BPA in Food Packaging Study
What happens when you try to get BPA out of your diet? The Breast Cancer Fund and Silent Spring Institute enlisted five families to participate in a study of BPA and phthalate exposure from food packaging to find out. Our results were published in Environmental Health Perspectives (March 2011).For three days, we provided fresh food—not canned or packaged in plastic—to each family. They avoided canned foods and drinks and meals prepared outside the home.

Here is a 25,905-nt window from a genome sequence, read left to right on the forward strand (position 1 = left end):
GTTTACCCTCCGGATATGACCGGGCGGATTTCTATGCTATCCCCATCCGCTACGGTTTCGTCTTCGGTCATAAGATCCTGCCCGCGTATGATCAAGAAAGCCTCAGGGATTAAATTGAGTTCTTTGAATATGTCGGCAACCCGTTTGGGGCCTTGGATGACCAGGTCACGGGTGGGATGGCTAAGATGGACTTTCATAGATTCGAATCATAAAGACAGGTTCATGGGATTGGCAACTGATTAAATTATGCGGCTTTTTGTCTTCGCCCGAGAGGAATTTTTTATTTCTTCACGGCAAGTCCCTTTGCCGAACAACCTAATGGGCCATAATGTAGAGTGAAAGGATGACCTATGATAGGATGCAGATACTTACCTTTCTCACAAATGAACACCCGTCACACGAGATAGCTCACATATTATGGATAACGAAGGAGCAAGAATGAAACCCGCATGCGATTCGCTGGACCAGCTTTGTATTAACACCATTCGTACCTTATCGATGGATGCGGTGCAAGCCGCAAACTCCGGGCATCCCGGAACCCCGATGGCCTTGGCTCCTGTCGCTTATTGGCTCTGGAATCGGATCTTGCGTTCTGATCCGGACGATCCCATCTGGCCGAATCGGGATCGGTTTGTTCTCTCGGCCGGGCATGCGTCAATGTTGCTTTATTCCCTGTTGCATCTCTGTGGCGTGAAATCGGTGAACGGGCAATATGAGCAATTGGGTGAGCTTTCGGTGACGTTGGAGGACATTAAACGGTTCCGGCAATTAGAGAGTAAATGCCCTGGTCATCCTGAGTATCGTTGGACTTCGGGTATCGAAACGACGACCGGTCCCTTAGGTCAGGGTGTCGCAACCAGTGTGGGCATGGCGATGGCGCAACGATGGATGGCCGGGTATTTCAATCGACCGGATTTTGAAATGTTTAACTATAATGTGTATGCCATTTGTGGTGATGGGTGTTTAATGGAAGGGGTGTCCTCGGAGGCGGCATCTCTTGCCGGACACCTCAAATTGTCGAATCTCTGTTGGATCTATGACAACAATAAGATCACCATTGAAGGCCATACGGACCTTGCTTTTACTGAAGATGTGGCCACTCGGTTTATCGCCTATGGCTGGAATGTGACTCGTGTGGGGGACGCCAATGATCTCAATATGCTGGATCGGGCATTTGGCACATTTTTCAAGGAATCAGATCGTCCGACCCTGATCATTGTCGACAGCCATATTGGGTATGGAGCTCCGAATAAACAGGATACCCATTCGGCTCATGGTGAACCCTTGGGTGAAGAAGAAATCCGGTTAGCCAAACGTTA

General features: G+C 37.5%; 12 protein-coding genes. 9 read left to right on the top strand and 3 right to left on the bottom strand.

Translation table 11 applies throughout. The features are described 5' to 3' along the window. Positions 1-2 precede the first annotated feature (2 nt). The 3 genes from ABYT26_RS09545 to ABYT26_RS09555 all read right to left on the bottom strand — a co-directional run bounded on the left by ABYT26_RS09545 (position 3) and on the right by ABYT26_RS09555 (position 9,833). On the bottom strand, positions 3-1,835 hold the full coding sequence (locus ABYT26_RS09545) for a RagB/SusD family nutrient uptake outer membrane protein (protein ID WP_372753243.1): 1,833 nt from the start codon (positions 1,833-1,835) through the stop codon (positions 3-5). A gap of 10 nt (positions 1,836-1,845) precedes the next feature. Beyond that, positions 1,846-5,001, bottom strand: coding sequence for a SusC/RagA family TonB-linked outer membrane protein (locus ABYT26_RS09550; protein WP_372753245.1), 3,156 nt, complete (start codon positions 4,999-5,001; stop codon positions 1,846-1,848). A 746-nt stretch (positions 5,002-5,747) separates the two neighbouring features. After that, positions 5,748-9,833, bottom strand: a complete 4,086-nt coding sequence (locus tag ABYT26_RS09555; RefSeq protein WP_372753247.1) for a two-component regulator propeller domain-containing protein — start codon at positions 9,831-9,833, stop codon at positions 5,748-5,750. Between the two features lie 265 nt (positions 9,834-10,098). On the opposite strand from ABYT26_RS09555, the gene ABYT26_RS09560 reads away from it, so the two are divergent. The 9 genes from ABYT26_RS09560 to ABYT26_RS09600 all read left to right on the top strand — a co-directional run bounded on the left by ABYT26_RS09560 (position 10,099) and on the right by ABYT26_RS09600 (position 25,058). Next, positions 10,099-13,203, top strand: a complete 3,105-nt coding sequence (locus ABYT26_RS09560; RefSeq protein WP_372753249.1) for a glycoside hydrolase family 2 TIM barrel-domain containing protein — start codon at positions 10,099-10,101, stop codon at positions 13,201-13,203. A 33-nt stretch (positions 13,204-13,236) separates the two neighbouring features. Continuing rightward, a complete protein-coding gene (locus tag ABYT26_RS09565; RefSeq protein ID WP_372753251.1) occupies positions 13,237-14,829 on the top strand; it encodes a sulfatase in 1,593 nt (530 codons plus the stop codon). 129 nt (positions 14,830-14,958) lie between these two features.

The effect was significant. While the families were eating our food, their BPA levels dropped an average of 60 percent.
Our takeaway: you can reduce your BPA exposure by cooking fresh foods at home, avoiding canned foods, choosing glass and stainless steel food and beverage containers, and not microwaving in plastic.